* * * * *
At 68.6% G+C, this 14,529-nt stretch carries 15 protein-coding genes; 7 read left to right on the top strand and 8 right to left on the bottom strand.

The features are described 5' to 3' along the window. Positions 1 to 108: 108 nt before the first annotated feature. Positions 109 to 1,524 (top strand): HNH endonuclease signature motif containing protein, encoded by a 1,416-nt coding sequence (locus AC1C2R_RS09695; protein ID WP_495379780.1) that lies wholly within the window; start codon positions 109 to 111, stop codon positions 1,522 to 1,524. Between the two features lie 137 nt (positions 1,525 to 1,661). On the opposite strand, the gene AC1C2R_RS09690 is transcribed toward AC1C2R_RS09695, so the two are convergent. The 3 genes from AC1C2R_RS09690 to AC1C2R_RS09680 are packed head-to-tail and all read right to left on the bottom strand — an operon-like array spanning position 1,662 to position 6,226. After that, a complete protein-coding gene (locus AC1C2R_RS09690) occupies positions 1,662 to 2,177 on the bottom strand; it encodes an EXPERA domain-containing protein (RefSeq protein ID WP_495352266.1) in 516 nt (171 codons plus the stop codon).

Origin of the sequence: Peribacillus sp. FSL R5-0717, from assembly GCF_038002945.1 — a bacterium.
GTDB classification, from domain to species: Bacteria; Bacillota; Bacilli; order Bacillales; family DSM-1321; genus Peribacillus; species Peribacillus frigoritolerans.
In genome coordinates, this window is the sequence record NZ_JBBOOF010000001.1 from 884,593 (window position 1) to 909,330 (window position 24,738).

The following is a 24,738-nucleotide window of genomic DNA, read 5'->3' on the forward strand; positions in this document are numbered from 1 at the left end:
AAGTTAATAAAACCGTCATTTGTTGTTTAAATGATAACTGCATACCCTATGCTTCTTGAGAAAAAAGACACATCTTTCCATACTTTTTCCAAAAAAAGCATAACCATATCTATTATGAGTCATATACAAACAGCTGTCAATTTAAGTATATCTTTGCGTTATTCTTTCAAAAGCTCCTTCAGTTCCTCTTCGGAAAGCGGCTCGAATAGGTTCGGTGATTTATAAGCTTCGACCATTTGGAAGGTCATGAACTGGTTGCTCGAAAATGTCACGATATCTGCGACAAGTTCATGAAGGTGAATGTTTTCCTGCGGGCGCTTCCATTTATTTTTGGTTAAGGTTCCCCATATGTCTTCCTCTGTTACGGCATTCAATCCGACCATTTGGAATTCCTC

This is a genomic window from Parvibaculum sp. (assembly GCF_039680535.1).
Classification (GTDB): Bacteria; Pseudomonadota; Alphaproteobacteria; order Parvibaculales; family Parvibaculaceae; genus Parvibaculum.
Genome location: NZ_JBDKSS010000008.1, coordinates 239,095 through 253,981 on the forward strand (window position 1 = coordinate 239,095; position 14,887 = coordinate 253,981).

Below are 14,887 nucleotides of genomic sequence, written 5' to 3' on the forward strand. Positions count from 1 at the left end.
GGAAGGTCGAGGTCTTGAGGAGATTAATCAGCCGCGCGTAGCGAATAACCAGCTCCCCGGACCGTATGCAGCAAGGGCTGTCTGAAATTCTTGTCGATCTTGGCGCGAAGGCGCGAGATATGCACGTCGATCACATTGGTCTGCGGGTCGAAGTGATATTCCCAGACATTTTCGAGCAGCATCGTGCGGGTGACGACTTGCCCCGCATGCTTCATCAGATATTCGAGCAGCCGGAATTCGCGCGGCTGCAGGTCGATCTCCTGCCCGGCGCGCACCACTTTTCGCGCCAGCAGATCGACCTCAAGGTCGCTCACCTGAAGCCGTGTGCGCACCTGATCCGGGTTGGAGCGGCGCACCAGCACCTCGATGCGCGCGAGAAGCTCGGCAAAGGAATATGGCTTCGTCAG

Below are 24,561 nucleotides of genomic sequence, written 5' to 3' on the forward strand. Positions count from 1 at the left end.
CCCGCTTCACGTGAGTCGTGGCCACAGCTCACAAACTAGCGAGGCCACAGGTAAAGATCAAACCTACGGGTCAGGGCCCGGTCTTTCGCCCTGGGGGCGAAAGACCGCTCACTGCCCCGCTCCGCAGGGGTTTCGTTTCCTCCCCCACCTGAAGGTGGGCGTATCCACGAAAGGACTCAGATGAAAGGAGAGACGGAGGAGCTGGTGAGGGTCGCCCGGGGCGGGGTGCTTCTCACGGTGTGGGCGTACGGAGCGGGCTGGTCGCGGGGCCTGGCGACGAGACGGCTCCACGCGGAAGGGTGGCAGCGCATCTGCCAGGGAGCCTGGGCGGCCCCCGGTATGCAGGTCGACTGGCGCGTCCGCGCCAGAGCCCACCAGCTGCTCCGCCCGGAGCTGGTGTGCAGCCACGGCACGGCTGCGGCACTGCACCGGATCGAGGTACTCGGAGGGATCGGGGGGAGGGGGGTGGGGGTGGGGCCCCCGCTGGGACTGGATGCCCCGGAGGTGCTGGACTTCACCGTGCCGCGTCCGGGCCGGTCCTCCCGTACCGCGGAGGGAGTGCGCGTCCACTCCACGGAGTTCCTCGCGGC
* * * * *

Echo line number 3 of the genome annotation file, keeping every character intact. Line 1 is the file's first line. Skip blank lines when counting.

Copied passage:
Origin of the sequence: Peribacillus sp. FSL R5-0717, from assembly GCF_038002945.1 — a bacterium.